It's one of Ballarat's most impressive and coveted buildings, now weaving a new thread to the long-existing fabric of its story.
The Sunnyside Woollen Mills building, a magnificent polychrome brick structure sitting above the banks of the Yarrowee, is being restored and redeveloped into a multi-purpose site capable of varied uses and activities.
Originally constructed in the early 1870s and finished with a Romanesque facade by renowned Ballarat architect Henry Caselli in 1886, the building is another astonishing testament to the remarkable 'Booming Ballarat' of the late Victorian era.
Home to the Ballarat Woollen Company, the mills were central to the life of surrounding Mount Pleasant and the whole of Ballarat for 100 years, employing over 500 people, mostly women, at its productive peak.
It closed in the 1980s after federal tariffs on woollen imports were removed, and the building became a sports centre and auction house before falling into disrepair.
Historian, writer, actor and playwright Bill Garner grew up in Mount Pleasant from the ages of 5 to 20. He distinctly remembers the three-times-a-day whistle blowing when the mill was still producing tweed, flannel and worsted and the suburb was known for its strong Methodist roots.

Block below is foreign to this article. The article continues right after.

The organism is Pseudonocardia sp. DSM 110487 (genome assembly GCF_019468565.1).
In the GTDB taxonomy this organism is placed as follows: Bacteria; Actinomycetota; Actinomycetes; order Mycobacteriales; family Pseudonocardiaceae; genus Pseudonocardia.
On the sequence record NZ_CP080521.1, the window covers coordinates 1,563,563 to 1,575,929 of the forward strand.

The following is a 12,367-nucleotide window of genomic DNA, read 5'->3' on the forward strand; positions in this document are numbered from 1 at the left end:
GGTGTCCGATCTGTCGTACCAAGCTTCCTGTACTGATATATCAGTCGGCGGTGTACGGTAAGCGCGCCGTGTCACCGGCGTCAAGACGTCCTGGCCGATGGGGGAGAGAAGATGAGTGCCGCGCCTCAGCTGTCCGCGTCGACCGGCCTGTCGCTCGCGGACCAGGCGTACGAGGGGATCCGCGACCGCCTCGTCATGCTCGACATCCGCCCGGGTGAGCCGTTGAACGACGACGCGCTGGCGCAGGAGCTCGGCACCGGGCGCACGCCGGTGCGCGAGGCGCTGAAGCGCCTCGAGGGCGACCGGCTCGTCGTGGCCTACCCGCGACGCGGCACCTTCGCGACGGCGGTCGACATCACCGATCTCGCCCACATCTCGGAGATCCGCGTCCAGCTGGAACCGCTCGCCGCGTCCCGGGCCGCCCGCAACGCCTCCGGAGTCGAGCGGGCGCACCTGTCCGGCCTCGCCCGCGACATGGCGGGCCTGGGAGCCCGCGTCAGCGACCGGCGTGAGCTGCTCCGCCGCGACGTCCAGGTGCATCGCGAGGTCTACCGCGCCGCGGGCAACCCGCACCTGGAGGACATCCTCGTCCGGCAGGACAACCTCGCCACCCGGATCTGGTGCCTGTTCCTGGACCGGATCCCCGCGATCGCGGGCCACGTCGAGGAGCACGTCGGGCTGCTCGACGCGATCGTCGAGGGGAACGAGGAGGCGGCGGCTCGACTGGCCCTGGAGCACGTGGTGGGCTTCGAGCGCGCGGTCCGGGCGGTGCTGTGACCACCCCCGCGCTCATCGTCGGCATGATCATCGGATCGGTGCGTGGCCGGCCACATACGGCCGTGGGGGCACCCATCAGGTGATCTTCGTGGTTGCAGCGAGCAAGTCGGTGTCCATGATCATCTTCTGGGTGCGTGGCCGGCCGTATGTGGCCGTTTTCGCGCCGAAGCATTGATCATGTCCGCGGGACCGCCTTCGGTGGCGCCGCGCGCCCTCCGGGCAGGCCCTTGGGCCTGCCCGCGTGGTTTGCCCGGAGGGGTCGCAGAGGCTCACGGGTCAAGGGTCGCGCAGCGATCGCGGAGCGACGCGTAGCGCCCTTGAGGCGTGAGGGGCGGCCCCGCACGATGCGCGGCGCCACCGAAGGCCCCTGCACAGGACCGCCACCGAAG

"I never saw a drunk person when I was growing up," Bill Garner says. He's been researching the history of the suburb for the last few years, he says, drawn back to the place of his childhood and early life after five decades. With the aid of a local history group, new signage identifying the history of both the mill and the Yarrowee, Chinese market gardens and the Hill Street Bridge has been installed in the hope Mount Pleasant will recover some of its identity.
The renovation of the mill will help, Bill Garner says.
"The mill whistle blew at 7.15 every morning," he says, "and it blew again around lunchtime, 12 to 12.15, and again around 4.15. But it was a place that, if you didn't work there, you went into. The work was hard; you'd see the workers with stained clothes and heavy boots."